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Boehner invites Benjamin Netanyahu to address Congress

House Speaker John Boehner, R-Ohio, on Wednesday invited Israeli Prime Minister Benjamin Netanyahu to address the U.S. Congress on Feb. 11 about the threat posed by Islamic extremism and the negotiations over the Iranian nuclear program.

"Prime Minister Netanyahu is a great friend of our country, and this invitation carries with it our unwavering commitment to the security and well-being of his people," Boehner said in a statement on Wednesday. "In this time of challenge, I am asking the prime minister to address Congress on the grave threats radical Islam and Iran pose to our security and way of life. Americans and Israelis have always stood together in shared cause and common ideals, and now we must rise to the moment again."

Benjamin Netanyahu to U.S.: "Iran is not your ally" 04:03

Netanyahu is an ardent foe of the negotiations with Iran, a longtime adversary of his country, and he's spoken out against a deal that could leave Iran with the "break-out" capacity to convert a nuclear energy program into a nuclear weapons program.

The address would be Netanyahu's third to a joint session of Congress. The Israeli leader previously spoke before lawmakers in 1996, during a previous stint as prime minister, and in 2011.

The invitation comes as Congress is gearing up for a debate over additional sanctions on Iran. Republican lawmakers, along with several key Democrats, hope that additional sanctions could apply pressure to Iran in the nuclear negotiations with the U.S. and its European partners. But the administration has warned that any new punitive action against Iran could end up jeopardizing the prospect of a deal.

As he has before, President Obama warned lawmakers during his State of the Union address on Tuesday to hold off on imposing any new sanctions until the negotiations conclude.

Obama: New sanctions "might jeopardize" Iran nuclear deal 09:25

"New sanctions passed by this Congress, at this moment in time, will all but guarantee that diplomacy fails, alienating America from its allies and ensuring that Iran starts up its nuclear program again," Mr. Obama said. "It doesn't make sense. That is why I will veto any new sanctions bill that threatens to undo this progress."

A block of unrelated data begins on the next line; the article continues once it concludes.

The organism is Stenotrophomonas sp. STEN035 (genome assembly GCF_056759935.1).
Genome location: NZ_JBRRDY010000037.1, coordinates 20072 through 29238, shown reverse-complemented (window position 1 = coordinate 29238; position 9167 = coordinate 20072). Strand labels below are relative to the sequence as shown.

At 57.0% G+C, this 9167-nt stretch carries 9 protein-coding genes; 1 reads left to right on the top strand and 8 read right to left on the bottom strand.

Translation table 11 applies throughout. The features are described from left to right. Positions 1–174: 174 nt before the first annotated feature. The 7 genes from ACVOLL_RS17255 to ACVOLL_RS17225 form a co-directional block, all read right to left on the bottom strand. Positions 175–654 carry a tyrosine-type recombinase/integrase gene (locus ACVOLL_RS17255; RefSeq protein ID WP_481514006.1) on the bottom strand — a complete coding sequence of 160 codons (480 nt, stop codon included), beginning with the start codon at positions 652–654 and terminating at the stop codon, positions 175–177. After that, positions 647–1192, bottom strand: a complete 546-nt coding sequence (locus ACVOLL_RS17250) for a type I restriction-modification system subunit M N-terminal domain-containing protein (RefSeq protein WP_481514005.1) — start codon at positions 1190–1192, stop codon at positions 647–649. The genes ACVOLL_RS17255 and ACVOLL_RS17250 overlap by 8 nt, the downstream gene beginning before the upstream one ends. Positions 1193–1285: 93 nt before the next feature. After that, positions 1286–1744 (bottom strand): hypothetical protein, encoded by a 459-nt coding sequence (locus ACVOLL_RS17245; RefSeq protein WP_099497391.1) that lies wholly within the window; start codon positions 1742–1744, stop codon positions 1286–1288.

On Wednesday, during a meeting with the House GOP conference, Boehner took square aim at the president's objections.

"He expects us to stand idly by and do nothing while he cuts a bad deal with Iran," Boehner told his caucus. "Two words: 'Hell no!' We're going to do no such thing."

During a news conference on Tuesday, the speaker said he did not consult with the White House before issuing the invitation -- "The Congress can make its decision on its own" -- but he also insisted, "I don't believe I'm poking anyone in the eye."

"There is a serious threat that exists in the world, and the president last night kind of papered over it," Boehner said. "And the fact is is that there needs to be a more serious conversation in America about how serious the threat is from radical Islamic jihadists and the threat posed by Iran."

Netanyahu has not yet responded to the speaker's offer, but aides to Boehner say they've been in consultation with the prime minister's office for several weeks and they expect the Israelis to formally accept the invitation before the end of the day.

The speech, if it goes forward, would also come just weeks before Israel's election in mid-march. Boehner's invitation is being interpreted by some as an attempt to aid Netanyahu's reelection by providing him a high-profile opportunity to address Israel's closest international ally.

Israeli newspaper Haaretz said Wednesday that Boehner's invitation "seems to be an attempt to intervene for Netanyhau in the Israeli elections."

Correction: An earlier version of this story incorrectly stated that Boehner invited Netanyahu to speak next week. He is invited to address Congress on Feb. 11.

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